The Men Behind Those Wall Posters

Thursday, Aug 13, 2020 | Last Update : 05:03 AM IST

  Nostalgia   The Men Behind Those Wall Posters

The Men Behind Those Wall Posters

The banners were handpainted on cloth in this well-coordinated system and the publicity looked uniform all over the country.
Mar 23, 2020, 12:46 pm ISTNostalgiaIANS
Old Film Posters
  Old Film Posters

From the feedback I received on the article "That Thrill Of Film Posters On Walls" (IANS; 15.3.2020), some felt there was scope to be more elaborate about the whole process till these posters reached the walls. For the older generation it is nostalgia, but the present generation may find it strange that the entire long process involving many stages was done manually. Especially, to those whose creativity depends heavily on computer.

The designers of yore needed both imagination and talent. On computer, very little of both is required. Most of the inspiration or creativity, if you like to call it that, comes from foreign film designs or colourful books on designing. A computer hands you the designing tool at a click of a mouse.

If you look at the social media and memes posted there, you would think there is a designer in every person! The computers have made things that easy!

To cite a living example, the film publicity designing studio that has been ruling the roost for the last 20 years or so could do it only because of computers. Before computer designing arrived, this studio had probably nobody capable of drawing a straight line on the paper. In fact, this very studio outsourced designing to the very popular designing studio, Studio Link, where work was done manually! With the arrival of computer designing, they became wizards, dominating the field.

In the film industry, the watchword is "bhed chaal". If one wellknown producer opts for somebody, others follow. Studio Link, the most sought-after designing studio was soon forgotten. As it were, in those days, the word computer spelt magic for not so well-versed film folk.

Every producer had his favourite designer and, since there was stiff competition among this breed, each tried to keep ahead of the other, which showed on the ultimate outcome. There were big-name studios run by C. Mohan, Diwakar, Pamart, Boskey Prabhu, AAA Studios, SM Pandit, Artview, Studio Chandrakant, Ajanta Arts, SC Shrivastava, Ram Kumar, Samarth Art, when also came along JP Singhal, followed by C. Mohan's two former pupils, Atmanand and Vivek, who started Studio Link.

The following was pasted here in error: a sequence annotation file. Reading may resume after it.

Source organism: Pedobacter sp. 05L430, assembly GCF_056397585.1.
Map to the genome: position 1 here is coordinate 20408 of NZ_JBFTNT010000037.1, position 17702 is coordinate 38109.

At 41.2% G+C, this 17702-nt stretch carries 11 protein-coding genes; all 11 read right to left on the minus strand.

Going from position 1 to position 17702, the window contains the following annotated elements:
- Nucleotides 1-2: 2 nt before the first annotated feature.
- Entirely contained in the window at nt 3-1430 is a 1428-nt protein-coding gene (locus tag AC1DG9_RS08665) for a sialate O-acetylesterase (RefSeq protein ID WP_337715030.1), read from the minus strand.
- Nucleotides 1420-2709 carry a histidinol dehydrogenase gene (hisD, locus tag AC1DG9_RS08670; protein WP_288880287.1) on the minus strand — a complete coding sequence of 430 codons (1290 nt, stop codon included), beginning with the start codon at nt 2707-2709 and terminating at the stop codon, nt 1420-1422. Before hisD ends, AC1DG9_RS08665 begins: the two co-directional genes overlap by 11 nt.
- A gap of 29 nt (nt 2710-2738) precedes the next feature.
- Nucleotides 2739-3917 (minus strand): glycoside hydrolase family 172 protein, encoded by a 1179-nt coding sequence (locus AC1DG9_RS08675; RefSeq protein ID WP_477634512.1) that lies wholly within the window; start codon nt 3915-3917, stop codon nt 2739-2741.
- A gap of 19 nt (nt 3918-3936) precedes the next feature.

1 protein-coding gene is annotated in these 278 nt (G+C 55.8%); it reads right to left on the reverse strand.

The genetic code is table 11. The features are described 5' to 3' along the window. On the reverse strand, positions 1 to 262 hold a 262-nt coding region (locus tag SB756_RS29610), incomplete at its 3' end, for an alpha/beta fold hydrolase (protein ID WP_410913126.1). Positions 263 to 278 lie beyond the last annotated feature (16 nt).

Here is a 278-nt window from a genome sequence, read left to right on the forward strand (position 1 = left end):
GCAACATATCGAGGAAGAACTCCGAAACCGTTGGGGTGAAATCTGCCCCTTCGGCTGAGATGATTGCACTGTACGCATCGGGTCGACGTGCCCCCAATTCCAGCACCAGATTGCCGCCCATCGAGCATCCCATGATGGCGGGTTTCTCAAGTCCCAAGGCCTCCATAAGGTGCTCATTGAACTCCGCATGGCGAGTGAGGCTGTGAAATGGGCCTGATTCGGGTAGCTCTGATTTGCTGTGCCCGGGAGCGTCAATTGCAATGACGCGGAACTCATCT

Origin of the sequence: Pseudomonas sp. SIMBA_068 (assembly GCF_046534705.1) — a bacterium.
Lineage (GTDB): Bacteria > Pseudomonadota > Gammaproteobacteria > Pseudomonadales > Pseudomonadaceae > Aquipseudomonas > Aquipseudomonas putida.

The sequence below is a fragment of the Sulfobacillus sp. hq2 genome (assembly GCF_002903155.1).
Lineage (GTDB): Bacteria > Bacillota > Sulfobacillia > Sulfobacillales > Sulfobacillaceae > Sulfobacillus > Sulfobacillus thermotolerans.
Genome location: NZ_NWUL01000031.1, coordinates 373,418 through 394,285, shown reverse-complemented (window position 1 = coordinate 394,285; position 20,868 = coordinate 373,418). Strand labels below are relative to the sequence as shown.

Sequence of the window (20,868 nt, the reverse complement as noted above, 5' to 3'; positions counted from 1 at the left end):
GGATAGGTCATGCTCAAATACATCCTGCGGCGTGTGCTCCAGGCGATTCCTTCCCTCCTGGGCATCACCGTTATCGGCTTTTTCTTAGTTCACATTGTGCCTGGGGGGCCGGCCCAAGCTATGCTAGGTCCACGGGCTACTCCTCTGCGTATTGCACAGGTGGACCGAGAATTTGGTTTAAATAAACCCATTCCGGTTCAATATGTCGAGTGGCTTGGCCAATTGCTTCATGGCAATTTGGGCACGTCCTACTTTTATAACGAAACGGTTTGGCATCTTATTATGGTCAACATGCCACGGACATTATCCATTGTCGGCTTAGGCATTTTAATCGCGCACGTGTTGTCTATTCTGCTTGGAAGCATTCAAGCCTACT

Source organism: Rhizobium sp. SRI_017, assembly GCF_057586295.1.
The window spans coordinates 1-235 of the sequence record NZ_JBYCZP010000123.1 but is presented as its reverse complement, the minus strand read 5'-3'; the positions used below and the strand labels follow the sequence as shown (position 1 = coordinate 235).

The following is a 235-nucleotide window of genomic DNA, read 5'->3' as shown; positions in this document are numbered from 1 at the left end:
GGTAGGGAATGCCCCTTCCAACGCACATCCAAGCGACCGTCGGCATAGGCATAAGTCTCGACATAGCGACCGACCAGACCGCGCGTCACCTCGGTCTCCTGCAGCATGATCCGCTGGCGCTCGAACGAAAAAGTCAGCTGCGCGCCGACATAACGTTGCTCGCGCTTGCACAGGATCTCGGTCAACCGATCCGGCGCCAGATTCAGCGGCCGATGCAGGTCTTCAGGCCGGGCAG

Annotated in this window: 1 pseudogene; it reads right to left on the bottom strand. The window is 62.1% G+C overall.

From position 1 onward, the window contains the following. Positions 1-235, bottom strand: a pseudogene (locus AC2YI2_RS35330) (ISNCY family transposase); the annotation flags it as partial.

When JP Singhal and Studio Link started off, designing was still manual, but when computer graphics came on the scene, both soon adapted themselves to the new way. That was along with a lot of others who would never have become publicity designers were it not for computers!

Earlier, the first step in publicity designing started with the filmmaker showing his yet-to-release film to the designer. He would then select the shooting stills from the album that had the record of entire shooting of the film. Having seen the film, the designer knew the film's selling point, the USP. Miniature layouts were designed and given for approval to the filmmaker as well as the director, not to forget the star of the film who had the final say! A lot of money as well as careers were at stake besides the ego of the star, who always sought to be prominent in the display.

The designer's job was not limited to designing posters. He also had to prepare designs for the various poster dimensions, but also to prepare layouts for banners that not only adorned the street hoardings, which were a major medium of publicity, but also hundreds of cinema halls across the circuit where the film would be screened. For the distributors other than Bombay Circuit, miniature layouts were dispatched so that the distributor could get them painted according to the needs of the cinema halls.

The banners were handpainted on cloth in this well-coordinated system and the publicity looked uniform all over the country. Handpainting this cloth banners needed a lot of time and huge studio spaces that, in today's time, would cost crores. A designer, even if he owned such a studio space now, would have liquidated it and opted for a life of comfort. The payments in film business were never assured and getting dues was more laborious than designing and painting. To add to that, if a film flopped, like everybody else associated with it, the lot of designer also suffered, though he got no bonus if the film was a hit!

Things have changed now. The designing studios are not shown the film at all before its publicity material is prepared. Stakes are too high to do that. Earlier, a system was followed where just about everybody connected to a certain film was shown the film even when it was incomplete and that included the film's distributors from other circuits.

Gone are the wall posters and also gone are those handpainted cloth banners, and with it the fun of gazing at them.

@The Box Office

* The COVID-19 pandemic has led to closure of cinema halls, and wiped out box-office prospects of the two films already in the theatres -- "Baaghi 3" and "Angrezi Medium".

While "Baaghi 3" got exposure for a full week, "Angrezi Medium" suffered as the cinema closure was announced a day after it was released. While almost all the multiplex properties had announced shutdown, few stray halls that were still open gradually closed down one after the other.

* "Angrezi Medium" could collect about Rs 9 crore in the four days that cinema halls were functioning. The makers plan to re-release the film at a later date.

* "Baaghi 3" added about Rs 6 crore, taking its eight-day total to Rs 93 crore.

...

Tags: Cinema, Showbiz, Bollywood

entsByTagName("body")[0]); a.parentNode.insertBefore(c, a); })(document, window); -->